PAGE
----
But what you're talking is becoming extremely common in film and TV. Really getting its first success with the movie: Vantage point.
In truth when you really think about it most novels use this technique to a limited extent. The quest party breaks up into two or more groups for whatever reason, and the reader gets to see how each group tackles there part of the same problem and combining in the climax. Even the switch from protag to antitag and back again is showing opposing views on the same crisis.
Actually, when you think about it, most prequel books are a part of this thinking. Because it usually has to do with giving the perspective of why the antagonist became an antagonist in the first place. Thereby, giving you the later book's perspective of the bad guy/gal.
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It might be argued that the play "Twelve Angry Men" by Reginald Rose is a variation on this idea.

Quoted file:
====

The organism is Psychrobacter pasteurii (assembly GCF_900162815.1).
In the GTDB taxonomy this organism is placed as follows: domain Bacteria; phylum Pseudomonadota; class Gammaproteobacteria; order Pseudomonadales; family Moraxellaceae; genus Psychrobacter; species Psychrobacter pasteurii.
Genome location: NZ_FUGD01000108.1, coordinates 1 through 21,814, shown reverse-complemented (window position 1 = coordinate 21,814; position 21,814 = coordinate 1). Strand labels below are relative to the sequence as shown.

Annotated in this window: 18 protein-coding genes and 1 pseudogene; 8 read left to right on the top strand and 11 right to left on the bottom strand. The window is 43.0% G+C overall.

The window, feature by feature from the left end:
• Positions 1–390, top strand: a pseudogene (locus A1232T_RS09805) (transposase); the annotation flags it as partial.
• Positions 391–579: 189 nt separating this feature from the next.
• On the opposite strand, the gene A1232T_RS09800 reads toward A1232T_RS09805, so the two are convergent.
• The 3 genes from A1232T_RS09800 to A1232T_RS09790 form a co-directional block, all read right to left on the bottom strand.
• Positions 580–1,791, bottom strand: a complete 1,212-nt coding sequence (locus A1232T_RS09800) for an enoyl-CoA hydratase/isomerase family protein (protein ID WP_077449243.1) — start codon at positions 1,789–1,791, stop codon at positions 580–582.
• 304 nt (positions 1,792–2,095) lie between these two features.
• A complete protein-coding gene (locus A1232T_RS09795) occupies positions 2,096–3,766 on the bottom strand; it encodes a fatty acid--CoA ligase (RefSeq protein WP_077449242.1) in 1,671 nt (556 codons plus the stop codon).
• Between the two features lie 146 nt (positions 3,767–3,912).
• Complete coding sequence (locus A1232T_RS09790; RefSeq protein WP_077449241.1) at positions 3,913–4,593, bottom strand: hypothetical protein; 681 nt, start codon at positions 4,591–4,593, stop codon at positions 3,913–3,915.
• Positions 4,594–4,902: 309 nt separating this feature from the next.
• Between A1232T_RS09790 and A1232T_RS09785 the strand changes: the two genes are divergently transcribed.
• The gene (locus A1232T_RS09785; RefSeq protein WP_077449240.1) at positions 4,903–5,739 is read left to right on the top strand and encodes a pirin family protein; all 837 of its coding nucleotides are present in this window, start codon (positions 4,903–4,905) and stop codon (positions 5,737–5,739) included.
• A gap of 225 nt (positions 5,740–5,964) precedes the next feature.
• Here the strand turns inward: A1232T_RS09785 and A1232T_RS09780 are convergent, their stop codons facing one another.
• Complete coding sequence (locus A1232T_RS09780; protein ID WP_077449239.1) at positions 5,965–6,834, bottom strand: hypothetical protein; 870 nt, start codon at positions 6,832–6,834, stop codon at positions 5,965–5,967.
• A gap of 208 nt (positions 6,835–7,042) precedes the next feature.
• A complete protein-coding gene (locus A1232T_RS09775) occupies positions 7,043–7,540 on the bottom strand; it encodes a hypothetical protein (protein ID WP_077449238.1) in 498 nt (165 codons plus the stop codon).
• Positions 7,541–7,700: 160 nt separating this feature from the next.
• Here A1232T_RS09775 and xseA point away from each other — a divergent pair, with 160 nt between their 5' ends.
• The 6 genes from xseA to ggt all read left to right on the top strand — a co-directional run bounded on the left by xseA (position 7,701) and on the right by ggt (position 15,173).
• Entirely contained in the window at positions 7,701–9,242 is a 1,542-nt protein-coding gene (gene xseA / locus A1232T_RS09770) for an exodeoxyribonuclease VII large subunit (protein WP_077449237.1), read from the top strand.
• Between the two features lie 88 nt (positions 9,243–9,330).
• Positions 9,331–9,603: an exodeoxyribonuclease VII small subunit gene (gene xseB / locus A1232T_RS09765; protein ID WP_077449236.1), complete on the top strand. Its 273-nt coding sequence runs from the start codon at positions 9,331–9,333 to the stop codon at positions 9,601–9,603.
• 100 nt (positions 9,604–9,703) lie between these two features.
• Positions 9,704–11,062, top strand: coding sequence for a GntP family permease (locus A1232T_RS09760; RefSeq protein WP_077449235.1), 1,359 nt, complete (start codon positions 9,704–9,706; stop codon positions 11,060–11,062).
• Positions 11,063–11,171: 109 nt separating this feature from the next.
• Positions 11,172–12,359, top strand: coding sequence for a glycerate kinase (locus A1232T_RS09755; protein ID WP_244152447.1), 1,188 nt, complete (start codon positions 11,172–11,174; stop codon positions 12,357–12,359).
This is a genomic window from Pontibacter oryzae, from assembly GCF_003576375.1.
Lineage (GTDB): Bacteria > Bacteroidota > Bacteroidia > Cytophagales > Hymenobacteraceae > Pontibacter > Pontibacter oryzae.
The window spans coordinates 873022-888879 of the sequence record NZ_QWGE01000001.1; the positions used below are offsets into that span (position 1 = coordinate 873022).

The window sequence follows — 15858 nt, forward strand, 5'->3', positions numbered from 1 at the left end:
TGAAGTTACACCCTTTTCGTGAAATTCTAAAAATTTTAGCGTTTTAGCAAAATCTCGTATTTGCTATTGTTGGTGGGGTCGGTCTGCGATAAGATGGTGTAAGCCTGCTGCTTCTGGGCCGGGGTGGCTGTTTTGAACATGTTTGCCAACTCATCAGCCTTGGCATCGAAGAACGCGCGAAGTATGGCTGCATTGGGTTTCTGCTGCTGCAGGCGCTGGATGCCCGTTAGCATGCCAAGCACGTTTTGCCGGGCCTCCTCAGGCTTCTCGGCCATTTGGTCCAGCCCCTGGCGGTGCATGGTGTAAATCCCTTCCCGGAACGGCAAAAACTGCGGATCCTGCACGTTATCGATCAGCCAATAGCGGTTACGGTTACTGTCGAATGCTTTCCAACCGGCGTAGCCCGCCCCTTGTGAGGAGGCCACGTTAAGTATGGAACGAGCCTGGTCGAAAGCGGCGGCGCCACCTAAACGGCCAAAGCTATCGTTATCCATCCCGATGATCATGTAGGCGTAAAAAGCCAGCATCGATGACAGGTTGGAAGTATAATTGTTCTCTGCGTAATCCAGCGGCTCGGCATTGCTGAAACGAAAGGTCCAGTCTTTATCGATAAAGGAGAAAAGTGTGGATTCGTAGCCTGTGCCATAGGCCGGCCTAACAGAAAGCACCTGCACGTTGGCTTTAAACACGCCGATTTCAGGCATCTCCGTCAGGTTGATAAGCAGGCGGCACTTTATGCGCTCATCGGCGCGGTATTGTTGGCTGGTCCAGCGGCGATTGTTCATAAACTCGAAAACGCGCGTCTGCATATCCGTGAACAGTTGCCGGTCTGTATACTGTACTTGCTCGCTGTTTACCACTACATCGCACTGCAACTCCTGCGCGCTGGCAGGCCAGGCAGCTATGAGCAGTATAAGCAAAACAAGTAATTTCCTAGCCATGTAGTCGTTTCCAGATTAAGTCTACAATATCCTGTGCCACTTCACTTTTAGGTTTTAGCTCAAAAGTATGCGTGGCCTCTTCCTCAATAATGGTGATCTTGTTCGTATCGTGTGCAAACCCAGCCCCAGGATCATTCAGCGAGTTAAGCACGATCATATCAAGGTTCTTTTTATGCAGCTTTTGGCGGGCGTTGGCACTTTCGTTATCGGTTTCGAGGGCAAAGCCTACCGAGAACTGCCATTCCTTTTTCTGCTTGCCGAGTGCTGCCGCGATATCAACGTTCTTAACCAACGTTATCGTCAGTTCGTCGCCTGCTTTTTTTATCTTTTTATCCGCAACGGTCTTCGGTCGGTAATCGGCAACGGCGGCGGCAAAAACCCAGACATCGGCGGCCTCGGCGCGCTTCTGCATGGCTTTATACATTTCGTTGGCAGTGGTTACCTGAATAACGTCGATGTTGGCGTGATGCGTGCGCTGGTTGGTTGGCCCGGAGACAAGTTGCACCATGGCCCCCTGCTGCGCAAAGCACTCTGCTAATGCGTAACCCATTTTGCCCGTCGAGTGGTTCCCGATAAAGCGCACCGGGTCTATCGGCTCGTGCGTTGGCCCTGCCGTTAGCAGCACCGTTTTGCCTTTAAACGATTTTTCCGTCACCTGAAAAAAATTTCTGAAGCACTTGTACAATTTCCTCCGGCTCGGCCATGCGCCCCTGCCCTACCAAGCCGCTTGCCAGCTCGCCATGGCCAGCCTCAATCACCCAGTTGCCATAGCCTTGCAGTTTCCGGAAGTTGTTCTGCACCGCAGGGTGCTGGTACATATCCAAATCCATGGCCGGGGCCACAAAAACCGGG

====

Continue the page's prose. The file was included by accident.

One big difference is that the story starts out with eleven on the men agreed on a particular view of the situation and proceeds as the one hold-out convinces them to consider and then accept a different view.
It may not be exactly what you have in mind, but it might help you think about a large number of characters and how to make them different enough to be interesting.
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The movie, Vantage Point, showed how individuals might interpret what they see differently depending on the context in which they witness an event, even how so-called impartial video can be both manipulated and misinterpreted depending on context.
Sorry for taking so long to get back to you all. Computer problems and life has been crazed. Hi extrinsic, you say, <I've read one short story anywhere close to the given multiple viewpoint criteria. Eight different characters reported their observations of one of the eight's nature> do you happen to remember that story?
In answer to Grumpy old guy's question. The part of the human condition that I'm exploring is how radically different one can view the same things if one's mind-set is different, and then how that life change affects the rest of that person's life. Ex. A man has been anti-semitic, then finds out he's jewish. How does the path of the life change with or without the information?
Great feedback guys. Thanks to you Katherine also. Will look into "Twelve Angry Men." Thanks to all!